The homeless encampment on Poinsettia Place between Romaine Street and Willoughby Avenue is upsetting residents living nearby who complain about car break-ins, trespassing, finding used drug needles and human feces in their yards as well as homeless people openly masturbating, using drugs and harassing people.
Those were some of the issues raised at a neighborhood public safety meeting, sponsored by the Melrose Action Neighborhood Watch Association, held Tuesday night in Poinsettia Park in Los Angeles, just across the West Hollywood border. About 75 people (both Los Angeles and West Hollywood residents, including City Councilmember Lauren Meister and Lt. Edward Ramirez of the WeHo Sheriff’s Station) turned out for the standing-room-only meeting, which was so crowded that some people had to stand outside the room, struggling to hear the discussion. Among those attending was a homeless transgender woman who urged those at the meeting to show compassion for people like her.
During the two-and-a-half-hour meeting, residents reported concerns about their safety. They said they were reluctant to walk from their homes to the nearby Trader Joes grocery store, fearful to let their children play outside, afraid of walking barefooted or in sandals on the sidewalks or even their own front yards because of needles and feces, and tired of stepping over or around people passed out on the sidewalk.
“I’ve never felt unsafe in the ten years I’ve lived her, but in the past five months, I feel unsafe,” said one person.
“I don’t like having to be on guard all the time,” said another resident. “This used to be such a safe neighborhood.”
Meanwhile, a couple living in the area reported they no longer walk to work at The Lot, the nearby movie studio, for fear of being harassed by people in the homeless encampment.
That encampment on Poinsettia Place has grown significantly in recent months. A police officer reported its numbers swelled after a large number of people were displaced by construction of a new building in Hollywood.
“This is a housing issue, primarily,” Los Angeles Police Department (LAPD) senior lead officer Inga Wecker of the Wilshire division station told the crowd. She visits the Poinsettia encampment daily and is intimately familiar with its inhabitants.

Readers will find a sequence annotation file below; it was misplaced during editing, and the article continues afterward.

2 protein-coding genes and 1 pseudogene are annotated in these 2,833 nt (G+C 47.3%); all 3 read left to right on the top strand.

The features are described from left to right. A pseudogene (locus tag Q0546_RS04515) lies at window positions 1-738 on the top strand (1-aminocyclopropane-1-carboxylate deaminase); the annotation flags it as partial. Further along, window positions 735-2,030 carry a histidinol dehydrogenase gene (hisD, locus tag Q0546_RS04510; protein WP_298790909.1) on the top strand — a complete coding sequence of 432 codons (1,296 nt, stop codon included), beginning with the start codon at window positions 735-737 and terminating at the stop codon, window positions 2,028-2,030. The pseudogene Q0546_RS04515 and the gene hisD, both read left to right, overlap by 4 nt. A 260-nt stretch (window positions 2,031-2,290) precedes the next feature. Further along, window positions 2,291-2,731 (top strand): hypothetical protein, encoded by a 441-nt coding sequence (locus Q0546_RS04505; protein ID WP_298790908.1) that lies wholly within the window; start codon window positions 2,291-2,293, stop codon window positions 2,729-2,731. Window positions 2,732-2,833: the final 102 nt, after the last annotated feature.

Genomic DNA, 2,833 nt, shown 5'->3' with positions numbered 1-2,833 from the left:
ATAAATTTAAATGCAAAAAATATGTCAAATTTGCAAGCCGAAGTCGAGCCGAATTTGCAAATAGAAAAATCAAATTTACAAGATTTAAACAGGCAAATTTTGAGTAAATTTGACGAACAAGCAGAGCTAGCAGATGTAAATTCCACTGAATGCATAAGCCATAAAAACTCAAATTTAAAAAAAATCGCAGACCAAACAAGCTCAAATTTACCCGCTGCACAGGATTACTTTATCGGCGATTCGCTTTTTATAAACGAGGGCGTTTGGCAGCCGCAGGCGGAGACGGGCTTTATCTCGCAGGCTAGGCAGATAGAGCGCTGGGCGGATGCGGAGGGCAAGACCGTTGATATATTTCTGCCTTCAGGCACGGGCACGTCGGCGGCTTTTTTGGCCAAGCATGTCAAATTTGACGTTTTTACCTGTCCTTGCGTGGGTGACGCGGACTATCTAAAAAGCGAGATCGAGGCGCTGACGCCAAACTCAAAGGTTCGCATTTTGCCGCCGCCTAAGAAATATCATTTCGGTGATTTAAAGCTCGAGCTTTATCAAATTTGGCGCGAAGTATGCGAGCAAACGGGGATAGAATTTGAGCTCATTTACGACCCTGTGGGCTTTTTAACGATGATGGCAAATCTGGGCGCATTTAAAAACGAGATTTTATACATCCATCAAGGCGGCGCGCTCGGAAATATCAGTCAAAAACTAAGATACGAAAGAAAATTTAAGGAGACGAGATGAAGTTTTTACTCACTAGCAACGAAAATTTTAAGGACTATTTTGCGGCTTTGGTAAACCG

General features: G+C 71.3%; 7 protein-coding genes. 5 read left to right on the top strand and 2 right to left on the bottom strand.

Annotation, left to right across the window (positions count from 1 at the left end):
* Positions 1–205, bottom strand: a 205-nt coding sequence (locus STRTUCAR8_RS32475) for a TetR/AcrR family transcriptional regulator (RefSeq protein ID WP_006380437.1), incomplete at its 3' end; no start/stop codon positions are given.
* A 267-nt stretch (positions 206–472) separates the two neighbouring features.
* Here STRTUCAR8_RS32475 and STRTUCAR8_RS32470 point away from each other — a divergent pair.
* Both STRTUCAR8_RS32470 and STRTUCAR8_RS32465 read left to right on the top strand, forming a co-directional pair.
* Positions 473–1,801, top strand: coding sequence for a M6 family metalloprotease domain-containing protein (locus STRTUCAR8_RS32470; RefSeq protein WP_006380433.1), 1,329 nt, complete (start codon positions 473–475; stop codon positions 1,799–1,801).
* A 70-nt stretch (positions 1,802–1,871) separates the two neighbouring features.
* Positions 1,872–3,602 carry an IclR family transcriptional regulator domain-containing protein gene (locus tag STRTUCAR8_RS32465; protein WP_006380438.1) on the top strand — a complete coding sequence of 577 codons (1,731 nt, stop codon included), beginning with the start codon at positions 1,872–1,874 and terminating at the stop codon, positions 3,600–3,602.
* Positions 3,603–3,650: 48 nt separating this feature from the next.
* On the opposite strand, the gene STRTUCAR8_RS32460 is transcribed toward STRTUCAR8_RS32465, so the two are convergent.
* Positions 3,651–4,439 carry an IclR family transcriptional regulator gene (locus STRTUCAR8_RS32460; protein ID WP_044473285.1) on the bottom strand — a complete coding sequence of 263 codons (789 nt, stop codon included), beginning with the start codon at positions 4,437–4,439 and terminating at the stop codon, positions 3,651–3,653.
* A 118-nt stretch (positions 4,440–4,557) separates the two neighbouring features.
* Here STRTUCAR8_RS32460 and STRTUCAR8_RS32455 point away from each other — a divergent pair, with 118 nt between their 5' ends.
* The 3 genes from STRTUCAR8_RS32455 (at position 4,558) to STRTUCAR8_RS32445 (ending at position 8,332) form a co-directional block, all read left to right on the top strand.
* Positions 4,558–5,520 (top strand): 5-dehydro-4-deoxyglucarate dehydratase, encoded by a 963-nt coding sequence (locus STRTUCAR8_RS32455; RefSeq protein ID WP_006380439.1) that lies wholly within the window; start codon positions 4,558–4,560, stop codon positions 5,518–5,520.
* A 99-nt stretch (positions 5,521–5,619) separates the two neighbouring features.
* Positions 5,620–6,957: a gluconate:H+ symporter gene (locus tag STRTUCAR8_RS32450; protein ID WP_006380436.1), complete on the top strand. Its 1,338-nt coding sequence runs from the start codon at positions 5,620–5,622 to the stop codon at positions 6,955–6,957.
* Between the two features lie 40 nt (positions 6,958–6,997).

While the meeting was intended to address concerns about quality-of-life issues, several times it turned into a shouting match between area residents and homeless advocates urging compassion.
“People need housing, not handcuffs,” said John Motter, a volunteer with Ground Game LA, a homeless advocacy group. “We need to think of housing as a fundamental human right.”
Motter said his group is looking for long-term solutions to the homeless problem, not just knee-jerk reactions to the growing number of homeless.
“Skid Row is now everywhere in Los Angeles,” Motter told the crowd. “Every community has a Skid Row.”
Wecker, however, noted that the few dozen people living at the Poinsettia encampment is nothing compared to the size of encampments in downtown Los Angeles, Hollywood and Venice.
While the Poinsettia homeless encampment was just 500 feet from where the meeting was being held, only one homeless person came to speak on their behalf. Mia, a transgender women, stood outside the meeting yelling about compassion before being invited to address the crowd.
Mia explained she had been homeless since 2012 and asked for people to show some compassion and remorse for the homeless situation.
“Some people might have certain circumstances in their lives where they don’t know how to keep stability,” said Mia. “It is very tough world. It’s very tough to survive and live in this world. There’s a lot of selfish, greedy people out there in this world that aren’t trying to fight back for those that are in poverty.”
Worries About Crime
Several people said they were not so much bothered by the existence of the encampment on Poinsettia as they were concerned about the increase in crime as the camp has grown.
Wecker said LAPD arrests homeless people who have outstanding warrants for previous crimes. However, that does not keep them off the street for long, and the vast majority of the homeless do not have outstanding warrants.
Wecker reported that crime in the area north of Beverly Boulevard and west of La Brea is down overall from a year ago. Although she did not provide exact statistics, she said violent crimes were down significantly, but property crimes were up. The number one crime in the area is burglary of motor vehicles.
LAPD Detective Brent Hopkins advised residents take simple steps of keeping valuables in the car out of sight and locking their cars, even in their own garages because people can break into garages.